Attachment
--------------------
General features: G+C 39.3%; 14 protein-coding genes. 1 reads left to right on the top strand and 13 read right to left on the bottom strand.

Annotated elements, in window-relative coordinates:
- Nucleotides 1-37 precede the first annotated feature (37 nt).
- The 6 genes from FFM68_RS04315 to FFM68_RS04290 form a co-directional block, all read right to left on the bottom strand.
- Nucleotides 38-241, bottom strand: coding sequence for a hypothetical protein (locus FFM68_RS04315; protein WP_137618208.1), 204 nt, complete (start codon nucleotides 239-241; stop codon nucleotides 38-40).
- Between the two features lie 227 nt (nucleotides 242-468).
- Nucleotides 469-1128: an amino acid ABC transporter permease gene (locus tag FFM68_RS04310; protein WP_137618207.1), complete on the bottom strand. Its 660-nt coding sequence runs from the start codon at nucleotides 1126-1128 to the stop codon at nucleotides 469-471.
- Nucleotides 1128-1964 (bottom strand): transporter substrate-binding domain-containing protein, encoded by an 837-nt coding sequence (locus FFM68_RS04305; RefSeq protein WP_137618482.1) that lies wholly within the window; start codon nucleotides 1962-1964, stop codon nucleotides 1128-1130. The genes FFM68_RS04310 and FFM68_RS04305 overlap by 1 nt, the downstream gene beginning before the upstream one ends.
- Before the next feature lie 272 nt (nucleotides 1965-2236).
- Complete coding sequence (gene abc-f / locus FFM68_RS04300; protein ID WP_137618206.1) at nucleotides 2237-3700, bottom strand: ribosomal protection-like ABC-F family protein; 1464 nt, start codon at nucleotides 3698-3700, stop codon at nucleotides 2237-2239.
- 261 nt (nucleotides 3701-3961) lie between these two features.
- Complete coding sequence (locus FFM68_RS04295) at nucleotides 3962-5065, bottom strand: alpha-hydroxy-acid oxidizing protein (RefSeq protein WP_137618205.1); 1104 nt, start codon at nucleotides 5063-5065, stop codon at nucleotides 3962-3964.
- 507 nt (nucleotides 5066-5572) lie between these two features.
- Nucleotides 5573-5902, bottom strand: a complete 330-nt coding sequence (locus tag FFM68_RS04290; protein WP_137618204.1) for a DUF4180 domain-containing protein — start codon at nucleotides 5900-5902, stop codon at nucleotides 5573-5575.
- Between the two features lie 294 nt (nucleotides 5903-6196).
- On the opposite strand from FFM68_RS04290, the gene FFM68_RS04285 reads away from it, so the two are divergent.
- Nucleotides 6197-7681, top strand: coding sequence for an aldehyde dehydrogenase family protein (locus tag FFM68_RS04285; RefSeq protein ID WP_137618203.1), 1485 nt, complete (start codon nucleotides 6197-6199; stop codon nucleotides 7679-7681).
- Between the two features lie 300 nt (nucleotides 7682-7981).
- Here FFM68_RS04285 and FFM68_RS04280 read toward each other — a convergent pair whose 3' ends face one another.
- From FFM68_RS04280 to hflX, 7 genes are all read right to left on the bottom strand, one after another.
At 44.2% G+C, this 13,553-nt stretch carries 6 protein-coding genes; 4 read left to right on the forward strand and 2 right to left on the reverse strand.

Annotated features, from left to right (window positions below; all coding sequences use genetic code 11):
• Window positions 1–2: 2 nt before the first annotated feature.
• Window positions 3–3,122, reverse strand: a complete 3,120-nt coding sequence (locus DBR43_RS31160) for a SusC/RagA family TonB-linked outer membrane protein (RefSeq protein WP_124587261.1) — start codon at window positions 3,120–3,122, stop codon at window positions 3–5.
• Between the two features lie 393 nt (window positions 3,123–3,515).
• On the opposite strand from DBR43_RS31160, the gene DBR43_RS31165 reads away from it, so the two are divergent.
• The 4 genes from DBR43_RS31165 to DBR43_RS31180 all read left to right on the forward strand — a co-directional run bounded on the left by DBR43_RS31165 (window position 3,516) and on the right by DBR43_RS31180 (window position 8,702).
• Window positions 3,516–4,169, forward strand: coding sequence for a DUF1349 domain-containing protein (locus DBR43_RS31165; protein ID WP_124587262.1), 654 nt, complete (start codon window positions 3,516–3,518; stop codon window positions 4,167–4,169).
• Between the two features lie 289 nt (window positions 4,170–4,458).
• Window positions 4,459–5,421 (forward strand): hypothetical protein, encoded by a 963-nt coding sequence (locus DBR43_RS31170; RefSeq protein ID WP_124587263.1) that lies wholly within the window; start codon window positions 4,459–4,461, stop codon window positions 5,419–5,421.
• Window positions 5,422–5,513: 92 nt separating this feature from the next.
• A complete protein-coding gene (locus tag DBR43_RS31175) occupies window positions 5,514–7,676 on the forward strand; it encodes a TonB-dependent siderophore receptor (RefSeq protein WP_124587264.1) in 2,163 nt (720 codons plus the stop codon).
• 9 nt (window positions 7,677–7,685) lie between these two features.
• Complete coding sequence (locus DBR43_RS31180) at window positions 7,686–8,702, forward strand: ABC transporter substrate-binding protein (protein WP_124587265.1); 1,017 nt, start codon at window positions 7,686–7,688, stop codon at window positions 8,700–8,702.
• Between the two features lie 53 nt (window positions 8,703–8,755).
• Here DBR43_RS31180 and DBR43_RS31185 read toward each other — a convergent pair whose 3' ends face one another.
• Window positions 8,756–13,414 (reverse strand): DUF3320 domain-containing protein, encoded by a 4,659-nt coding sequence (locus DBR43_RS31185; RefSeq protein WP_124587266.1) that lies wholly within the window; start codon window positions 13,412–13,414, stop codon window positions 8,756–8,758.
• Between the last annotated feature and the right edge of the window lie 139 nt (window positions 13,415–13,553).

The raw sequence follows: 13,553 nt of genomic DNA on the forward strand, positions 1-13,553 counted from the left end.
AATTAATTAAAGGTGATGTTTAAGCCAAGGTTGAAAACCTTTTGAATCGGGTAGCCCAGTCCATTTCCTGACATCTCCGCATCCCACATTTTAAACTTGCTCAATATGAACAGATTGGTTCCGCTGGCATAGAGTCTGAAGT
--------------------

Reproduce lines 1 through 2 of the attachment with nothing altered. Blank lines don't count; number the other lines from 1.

General features: G+C 39.3%; 14 protein-coding genes. 1 reads left to right on the top strand and 13 read right to left on the bottom strand.

Annotated elements, in window-relative coordinates: